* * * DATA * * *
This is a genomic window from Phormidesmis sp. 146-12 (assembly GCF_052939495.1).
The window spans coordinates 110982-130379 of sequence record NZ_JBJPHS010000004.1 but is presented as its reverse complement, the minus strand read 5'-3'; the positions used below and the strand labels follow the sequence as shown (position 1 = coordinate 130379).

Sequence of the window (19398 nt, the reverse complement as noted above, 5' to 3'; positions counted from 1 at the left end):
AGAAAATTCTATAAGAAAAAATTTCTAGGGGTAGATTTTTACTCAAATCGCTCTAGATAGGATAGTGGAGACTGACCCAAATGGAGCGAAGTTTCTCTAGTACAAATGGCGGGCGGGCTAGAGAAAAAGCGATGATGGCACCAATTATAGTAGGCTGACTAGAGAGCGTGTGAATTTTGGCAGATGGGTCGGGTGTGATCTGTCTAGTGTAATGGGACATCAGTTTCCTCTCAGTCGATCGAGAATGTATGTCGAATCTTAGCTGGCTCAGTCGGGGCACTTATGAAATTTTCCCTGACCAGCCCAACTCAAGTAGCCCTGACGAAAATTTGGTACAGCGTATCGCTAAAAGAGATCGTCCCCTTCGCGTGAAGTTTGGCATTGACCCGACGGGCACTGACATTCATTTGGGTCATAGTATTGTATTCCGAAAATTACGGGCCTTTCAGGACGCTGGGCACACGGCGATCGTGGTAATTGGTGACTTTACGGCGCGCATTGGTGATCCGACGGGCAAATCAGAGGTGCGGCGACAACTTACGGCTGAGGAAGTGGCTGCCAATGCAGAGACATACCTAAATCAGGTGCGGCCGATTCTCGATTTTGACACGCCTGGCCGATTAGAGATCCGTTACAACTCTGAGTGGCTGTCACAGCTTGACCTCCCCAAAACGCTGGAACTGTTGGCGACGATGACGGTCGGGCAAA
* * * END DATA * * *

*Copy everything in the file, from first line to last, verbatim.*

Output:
This is a genomic window from Phormidesmis sp. 146-12 (assembly GCF_052939495.1).
The window spans coordinates 110982-130379 of sequence record NZ_JBJPHS010000004.1 but is presented as its reverse complement, the minus strand read 5'-3'; the positions used below and the strand labels follow the sequence as shown (position 1 = coordinate 130379).

Sequence of the window (19398 nt, the reverse complement as noted above, 5' to 3'; positions counted from 1 at the left end):
AGAAAATTCTATAAGAAAAAATTTCTAGGGGTAGATTTTTACTCAAATCGCTCTAGATAGGATAGTGGAGACTGACCCAAATGGAGCGAAGTTTCTCTAGTACAAATGGCGGGCGGGCTAGAGAAAAAGCGATGATGGCACCAATTATAGTAGGCTGACTAGAGAGCGTGTGAATTTTGGCAGATGGGTCGGGTGTGATCTGTCTAGTGTAATGGGACATCAGTTTCCTCTCAGTCGATCGAGAATGTATGTCGAATCTTAGCTGGCTCAGTCGGGGCACTTATGAAATTTTCCCTGACCAGCCCAACTCAAGTAGCCCTGACGAAAATTTGGTACAGCGTATCGCTAAAAGAGATCGTCCCCTTCGCGTGAAGTTTGGCATTGACCCGACGGGCACTGACATTCATTTGGGTCATAGTATTGTATTCCGAAAATTACGGGCCTTTCAGGACGCTGGGCACACGGCGATCGTGGTAATTGGTGACTTTACGGCGCGCATTGGTGATCCGACGGGCAAATCAGAGGTGCGGCGACAACTTACGGCTGAGGAAGTGGCTGCCAATGCAGAGACATACCTAAATCAGGTGCGGCCGATTCTCGATTTTGACACGCCTGGCCGATTAGAGATCCGTTACAACTCTGAGTGGCTGTCACAGCTTGACCTCCCCAAAACGCTGGAACTGTTGGCGACGATGACGGTCGGGCAAA